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Venerable Bede The Ecclesiastical History Of The English Nation

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Venerable Bede
The Ecclesiastical History Of The English Nation
page 82

present. Before Edhed, Sexwulf was bishop as well of that province, as of the Mercians and Midland Angles; so that when expelled from Lindsey, he continued in the government of those provinces. Edhed, Bosa, and Eata, were ordained at York by Archbishop Theodore; who also, three years after the departure of Wilfrid, added two bishops to their number; Tumbert, in the church of Hagulstad, Eata still continuing in that of Lindisfarne; and Trumwine in the province of the Picts, which at that time was subject to the English. Edhed returning from Lindsey, because Ethelred had recovered that province, was placed by him over the church of Ripon.


South Saxons converted.

BEING expelled from his bishopric, and having travelled in several parts, Wilfrid went to Rome. He afterwards returned to Britain; and though he could not, by reason of the enmity of the aforesaid king, be received into his own country or diocese, yet he could not be restrained from preaching the Gospel; for taking his way into the province of the South Saxons, which extends from Kent on the west and south, as far as the West Saxons, and contains land of 7000 families, who at that time were still pagans, he administered to them the word of faith, and the baptism of salvation. Ethelwalch, king of that nation, had been, not long before, baptized in the province of the Mercians, by the persuasion of King Wulfhere, who was present, and was also his godfather, and as such gave him two provinces, viz. the Isle of Wight, and the province of Meanwara, in the nation of the West Saxons. The bishop, therefore, with the king’s consent, or rather to his great satisfaction, baptized the principal generals and soldiers of that country; and the priests, Eappa, and Padda, and Burghelm, and Eadda, either then, or afterwards, baptized the rest of the people. The queen, whose name was Ebba, had been christened in her own island, the province of the Wiccii. She was the daughter of Eanfrid, the brother of Eanher, who were both Christians, as were their people; but all the province of the South Saxons were strangers to the name and faith of God. There was among them a certain monk of the Scottish nation, whose name was Dicul, who had a very small monastery, at the place called Bosanham, encompassed with the sea and woods, and in it five or six brothers, who served our Lord in poverty and humility; but none of the natives cared either to follow their course of life, or hear their preaching. But Bishop Wilfrid, by preaching to them, not only delivered them from the misery of perpetual damnation, but also from an inexpressible calamity of temporal death, for no rain had fallen in that province in three years before his arrival, whereupon a dreadful famine ensued, which cruelly destroyed the people. In short, it is reported, that very often, forty or fifty men being spent with want, would go together to some precipice, or to the sea-shore, and there, hand in hand, perish by the fall, or be swallowed up by the waves. But on the very day on which the nation received the baptism of faith, there fell a soft but plentiful rain; the earth revived again, and the verdure being restored to the fields, the season was pleasant and fruitful. Thus the former superstition being rejected, and idolatry exploded, the hearts and flesh of all rejoiced in the living God, and became convinced that He who is the true God had, through his heavenly grace, enriched them with wealth, both temporal and spiritual. For the bishop, when he came into the province, and found so great misery from famine, taught them to get their food by fishing; for their sea and rivers abounded in fish, but the people had no skill to take them, except eels alone. The bishop’s men having gathered eel-nets every where, cast them into the sea, and by the blessing of God took three hundred fishes of several sorts, which, being divided into three parts, they gave a hundred to the poor, a hundred to those of whom they had the nets, and kept a hundred for their own use. By this benefit the bishop gained the affections of them all, and they began more readily at his preaching to hope for heavenly goods, seeing that by his help they had received those which are temporal. At this time, King Ethelwalch gave to the most reverend prelate, Wilfrid, land of eighty-seven families, to maintain his company who were in banishment, which place is called Seleseu, that is, the Island of the Sea-Calf. That place is encompassed by the sea on all sides, except the west, where is an entrance about the cast of a sling in width; which sort of place is by the Latins called a peninsula, by the Greeks, a chersonesus. Bishop Wilfrid, having this place given him, founded therein a monastery, which his successors possess to this day, and established a regular course of life, chiefly of the brethren he had brought with him; for he both in word and actions performed the duties of a bishop in those parts during the space of five years, until the death of King Egfrid. And forasmuch as the aforesaid king, together with the said place, gave him all the goods that were therein, with the lands and men, he instructed them in the faith of Christ, and baptized them all. Among whom were two hundred and fifty men and women slaves, all of whom he, by baptism, not only rescued from the servitude of the Devil, but gave them their bodily liberty also, and exempted them from the yoke of human servitude.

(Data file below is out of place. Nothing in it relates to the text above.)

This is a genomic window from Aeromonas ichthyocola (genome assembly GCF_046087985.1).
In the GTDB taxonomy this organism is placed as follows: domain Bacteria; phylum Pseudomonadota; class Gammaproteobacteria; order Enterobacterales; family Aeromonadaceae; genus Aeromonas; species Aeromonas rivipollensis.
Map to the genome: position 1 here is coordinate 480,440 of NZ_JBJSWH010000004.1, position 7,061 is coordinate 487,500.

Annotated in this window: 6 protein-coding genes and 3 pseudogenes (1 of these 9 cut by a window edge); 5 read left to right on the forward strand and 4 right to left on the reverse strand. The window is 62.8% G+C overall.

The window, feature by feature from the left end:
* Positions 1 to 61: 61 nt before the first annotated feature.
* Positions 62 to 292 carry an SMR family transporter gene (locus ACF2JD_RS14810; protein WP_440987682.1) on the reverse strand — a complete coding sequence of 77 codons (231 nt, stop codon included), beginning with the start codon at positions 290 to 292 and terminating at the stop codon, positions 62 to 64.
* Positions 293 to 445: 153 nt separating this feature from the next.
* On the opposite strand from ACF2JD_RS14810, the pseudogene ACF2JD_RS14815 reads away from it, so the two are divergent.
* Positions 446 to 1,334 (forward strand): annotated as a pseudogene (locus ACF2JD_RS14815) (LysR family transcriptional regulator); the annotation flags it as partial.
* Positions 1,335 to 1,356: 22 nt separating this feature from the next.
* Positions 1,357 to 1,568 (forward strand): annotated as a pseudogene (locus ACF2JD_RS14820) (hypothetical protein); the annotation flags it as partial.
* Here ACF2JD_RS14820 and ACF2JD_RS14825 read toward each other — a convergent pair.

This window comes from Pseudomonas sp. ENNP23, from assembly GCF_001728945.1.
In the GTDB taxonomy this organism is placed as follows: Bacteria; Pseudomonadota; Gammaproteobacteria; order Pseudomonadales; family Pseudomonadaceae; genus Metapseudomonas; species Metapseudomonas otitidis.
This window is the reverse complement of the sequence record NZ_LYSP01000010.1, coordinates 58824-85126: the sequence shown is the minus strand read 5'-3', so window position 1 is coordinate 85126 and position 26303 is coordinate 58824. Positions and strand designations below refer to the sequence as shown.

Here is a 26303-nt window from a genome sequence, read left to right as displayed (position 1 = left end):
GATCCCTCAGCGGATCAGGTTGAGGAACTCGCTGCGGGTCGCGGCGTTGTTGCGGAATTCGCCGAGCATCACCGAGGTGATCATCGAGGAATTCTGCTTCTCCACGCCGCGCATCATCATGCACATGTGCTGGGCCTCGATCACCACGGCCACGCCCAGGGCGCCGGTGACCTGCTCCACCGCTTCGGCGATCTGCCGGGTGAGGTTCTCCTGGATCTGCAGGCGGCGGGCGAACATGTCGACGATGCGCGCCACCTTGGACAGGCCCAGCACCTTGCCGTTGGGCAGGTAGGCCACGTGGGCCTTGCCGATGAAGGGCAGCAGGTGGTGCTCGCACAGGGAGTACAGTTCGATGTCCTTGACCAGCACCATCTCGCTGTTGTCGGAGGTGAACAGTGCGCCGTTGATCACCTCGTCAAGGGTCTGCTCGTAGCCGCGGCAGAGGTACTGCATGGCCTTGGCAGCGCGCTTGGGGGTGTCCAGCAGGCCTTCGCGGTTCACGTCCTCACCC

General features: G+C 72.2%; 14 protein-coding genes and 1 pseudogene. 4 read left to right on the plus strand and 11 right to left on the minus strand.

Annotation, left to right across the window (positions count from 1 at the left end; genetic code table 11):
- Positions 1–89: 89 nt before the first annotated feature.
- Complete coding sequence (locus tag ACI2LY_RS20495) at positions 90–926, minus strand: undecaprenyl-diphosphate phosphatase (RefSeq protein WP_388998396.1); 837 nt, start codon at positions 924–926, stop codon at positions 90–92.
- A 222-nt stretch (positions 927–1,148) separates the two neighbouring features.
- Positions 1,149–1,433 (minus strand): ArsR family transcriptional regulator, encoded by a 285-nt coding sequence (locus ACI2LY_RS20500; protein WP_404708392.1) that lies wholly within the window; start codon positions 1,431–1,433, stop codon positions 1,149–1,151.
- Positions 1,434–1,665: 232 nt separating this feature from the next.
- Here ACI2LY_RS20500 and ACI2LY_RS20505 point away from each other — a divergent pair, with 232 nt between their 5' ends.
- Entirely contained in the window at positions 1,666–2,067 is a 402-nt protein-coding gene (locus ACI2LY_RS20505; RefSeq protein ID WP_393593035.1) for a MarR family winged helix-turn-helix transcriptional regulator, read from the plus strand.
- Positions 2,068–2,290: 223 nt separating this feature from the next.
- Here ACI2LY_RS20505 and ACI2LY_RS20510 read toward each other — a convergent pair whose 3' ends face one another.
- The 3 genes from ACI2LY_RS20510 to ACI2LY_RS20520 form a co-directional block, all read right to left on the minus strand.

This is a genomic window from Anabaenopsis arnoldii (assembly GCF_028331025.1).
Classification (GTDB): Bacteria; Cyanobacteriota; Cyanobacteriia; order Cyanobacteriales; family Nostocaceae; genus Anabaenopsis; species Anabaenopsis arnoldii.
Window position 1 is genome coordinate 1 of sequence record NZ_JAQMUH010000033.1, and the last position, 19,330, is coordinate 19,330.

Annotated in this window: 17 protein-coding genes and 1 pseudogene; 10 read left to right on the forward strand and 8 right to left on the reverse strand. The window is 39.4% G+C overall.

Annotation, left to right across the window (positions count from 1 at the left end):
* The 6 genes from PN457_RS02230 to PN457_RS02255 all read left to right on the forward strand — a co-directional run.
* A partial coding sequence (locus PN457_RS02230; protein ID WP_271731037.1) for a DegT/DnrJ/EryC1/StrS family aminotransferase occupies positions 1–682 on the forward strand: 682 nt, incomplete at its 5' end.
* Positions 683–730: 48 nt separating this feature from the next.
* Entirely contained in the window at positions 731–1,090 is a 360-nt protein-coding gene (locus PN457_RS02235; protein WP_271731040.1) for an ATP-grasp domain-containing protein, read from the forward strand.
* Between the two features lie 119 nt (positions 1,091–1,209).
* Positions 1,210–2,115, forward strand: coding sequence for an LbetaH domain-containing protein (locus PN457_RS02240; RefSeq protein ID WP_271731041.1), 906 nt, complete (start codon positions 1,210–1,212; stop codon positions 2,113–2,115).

A pestilence stayed by St. Oswald.

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